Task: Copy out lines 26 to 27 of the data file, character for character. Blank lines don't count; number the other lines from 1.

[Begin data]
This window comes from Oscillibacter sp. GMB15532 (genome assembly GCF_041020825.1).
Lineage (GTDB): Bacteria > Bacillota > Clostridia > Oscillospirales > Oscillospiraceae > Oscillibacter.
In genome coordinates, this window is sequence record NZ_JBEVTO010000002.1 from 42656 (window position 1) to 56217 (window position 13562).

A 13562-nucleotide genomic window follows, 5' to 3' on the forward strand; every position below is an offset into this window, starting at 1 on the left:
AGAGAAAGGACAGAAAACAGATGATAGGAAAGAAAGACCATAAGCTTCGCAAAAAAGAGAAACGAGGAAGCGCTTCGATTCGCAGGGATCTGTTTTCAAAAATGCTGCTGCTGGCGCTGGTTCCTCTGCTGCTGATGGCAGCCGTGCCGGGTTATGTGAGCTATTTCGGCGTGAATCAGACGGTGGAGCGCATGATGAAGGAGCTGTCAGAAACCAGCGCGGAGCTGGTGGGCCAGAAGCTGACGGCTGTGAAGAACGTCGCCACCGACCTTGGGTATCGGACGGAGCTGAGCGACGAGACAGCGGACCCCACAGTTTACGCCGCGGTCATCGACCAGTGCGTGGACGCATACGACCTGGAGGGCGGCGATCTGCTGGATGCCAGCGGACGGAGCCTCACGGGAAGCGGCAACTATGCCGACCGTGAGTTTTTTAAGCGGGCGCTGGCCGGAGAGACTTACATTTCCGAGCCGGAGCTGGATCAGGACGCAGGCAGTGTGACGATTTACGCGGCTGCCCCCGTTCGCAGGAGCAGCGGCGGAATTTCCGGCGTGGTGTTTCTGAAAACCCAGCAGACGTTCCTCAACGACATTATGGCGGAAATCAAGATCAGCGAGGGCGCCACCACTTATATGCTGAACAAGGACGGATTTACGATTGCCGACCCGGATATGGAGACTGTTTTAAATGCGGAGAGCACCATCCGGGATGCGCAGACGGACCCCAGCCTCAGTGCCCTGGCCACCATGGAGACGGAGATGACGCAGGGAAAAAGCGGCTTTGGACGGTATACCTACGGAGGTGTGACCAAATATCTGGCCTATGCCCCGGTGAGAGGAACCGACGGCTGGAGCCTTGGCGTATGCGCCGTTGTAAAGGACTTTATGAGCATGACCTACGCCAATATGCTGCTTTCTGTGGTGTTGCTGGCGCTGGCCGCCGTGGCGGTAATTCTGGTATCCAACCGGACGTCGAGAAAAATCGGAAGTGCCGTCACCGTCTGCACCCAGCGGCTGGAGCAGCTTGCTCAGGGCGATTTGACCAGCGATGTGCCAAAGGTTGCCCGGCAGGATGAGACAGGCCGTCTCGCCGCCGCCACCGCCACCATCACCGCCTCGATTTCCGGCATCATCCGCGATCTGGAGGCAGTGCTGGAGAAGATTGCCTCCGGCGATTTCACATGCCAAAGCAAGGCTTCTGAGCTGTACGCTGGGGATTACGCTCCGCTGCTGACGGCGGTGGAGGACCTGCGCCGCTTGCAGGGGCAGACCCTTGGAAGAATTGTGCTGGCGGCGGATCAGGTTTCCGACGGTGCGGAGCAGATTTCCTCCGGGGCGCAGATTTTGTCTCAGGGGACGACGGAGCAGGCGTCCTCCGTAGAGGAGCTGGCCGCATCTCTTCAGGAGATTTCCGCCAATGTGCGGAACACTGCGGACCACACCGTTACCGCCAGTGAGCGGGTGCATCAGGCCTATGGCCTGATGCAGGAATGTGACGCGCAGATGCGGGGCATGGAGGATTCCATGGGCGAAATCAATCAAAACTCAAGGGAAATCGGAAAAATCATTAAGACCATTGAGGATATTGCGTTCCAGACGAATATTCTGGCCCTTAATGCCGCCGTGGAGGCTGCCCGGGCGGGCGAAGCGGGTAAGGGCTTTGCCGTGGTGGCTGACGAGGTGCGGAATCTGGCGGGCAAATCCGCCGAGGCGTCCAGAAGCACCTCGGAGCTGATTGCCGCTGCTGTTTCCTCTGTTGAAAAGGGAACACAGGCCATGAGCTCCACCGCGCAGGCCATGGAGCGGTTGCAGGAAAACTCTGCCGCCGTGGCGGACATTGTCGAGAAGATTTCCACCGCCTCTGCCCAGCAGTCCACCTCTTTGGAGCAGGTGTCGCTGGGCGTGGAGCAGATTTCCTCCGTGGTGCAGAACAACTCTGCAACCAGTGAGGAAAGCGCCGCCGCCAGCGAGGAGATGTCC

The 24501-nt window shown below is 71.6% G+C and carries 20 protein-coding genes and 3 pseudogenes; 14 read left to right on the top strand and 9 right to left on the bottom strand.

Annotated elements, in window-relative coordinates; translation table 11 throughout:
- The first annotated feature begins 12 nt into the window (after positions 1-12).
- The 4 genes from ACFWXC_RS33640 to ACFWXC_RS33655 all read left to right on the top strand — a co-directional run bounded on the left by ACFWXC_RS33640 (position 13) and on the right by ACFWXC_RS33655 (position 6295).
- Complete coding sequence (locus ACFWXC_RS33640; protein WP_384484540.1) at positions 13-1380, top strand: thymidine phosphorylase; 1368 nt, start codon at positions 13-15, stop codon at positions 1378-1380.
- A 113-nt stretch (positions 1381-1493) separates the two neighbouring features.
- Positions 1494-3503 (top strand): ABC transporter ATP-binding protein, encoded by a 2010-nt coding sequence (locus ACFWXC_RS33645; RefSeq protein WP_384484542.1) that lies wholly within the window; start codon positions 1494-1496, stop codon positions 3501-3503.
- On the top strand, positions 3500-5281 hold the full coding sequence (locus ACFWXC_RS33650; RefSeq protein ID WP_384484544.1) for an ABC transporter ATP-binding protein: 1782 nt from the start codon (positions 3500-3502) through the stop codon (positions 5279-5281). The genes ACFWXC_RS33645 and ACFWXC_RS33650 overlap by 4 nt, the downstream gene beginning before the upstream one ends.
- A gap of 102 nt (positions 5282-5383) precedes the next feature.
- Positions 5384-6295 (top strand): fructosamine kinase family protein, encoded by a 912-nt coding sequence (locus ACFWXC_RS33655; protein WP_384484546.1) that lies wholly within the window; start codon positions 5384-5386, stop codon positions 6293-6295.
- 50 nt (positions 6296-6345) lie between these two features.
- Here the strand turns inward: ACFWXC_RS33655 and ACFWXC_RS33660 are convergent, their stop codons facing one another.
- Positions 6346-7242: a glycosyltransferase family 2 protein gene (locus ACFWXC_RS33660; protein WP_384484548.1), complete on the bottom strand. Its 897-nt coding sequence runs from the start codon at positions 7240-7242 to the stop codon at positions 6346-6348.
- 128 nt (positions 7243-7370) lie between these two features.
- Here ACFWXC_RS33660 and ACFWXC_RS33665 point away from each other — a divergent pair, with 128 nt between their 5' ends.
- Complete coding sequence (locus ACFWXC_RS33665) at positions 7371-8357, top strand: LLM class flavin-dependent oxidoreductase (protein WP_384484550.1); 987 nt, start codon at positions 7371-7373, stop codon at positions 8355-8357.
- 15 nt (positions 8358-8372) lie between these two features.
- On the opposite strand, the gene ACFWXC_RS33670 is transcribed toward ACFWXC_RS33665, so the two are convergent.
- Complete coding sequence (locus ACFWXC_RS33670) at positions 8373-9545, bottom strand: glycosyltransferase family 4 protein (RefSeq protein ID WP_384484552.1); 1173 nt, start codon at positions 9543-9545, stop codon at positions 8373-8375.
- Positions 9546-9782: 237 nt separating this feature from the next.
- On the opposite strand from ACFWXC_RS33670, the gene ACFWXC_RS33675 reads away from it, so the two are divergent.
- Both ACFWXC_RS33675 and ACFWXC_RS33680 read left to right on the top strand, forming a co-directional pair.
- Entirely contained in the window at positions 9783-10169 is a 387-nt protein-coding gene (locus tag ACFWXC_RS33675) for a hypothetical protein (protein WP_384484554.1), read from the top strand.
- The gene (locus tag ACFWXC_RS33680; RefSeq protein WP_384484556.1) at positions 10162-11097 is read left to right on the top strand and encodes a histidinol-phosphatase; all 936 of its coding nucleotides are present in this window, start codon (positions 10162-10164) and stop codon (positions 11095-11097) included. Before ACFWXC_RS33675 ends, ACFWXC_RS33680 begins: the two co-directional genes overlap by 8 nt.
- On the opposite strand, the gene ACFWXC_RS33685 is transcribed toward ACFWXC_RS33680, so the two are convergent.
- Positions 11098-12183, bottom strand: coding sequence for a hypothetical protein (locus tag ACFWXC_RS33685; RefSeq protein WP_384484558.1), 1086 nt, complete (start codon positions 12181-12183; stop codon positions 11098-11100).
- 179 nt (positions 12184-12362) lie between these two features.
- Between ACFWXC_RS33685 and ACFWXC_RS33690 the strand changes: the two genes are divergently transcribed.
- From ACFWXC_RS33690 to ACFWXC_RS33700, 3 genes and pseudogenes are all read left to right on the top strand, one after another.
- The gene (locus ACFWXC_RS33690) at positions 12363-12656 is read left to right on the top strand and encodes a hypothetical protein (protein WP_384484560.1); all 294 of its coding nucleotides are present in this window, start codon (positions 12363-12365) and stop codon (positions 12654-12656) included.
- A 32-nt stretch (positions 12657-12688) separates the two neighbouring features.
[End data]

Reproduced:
- On the opposite strand from ACFWXC_RS33670, the gene ACFWXC_RS33675 reads away from it, so the two are divergent.
- Both ACFWXC_RS33675 and ACFWXC_RS33680 read left to right on the top strand, forming a co-directional pair.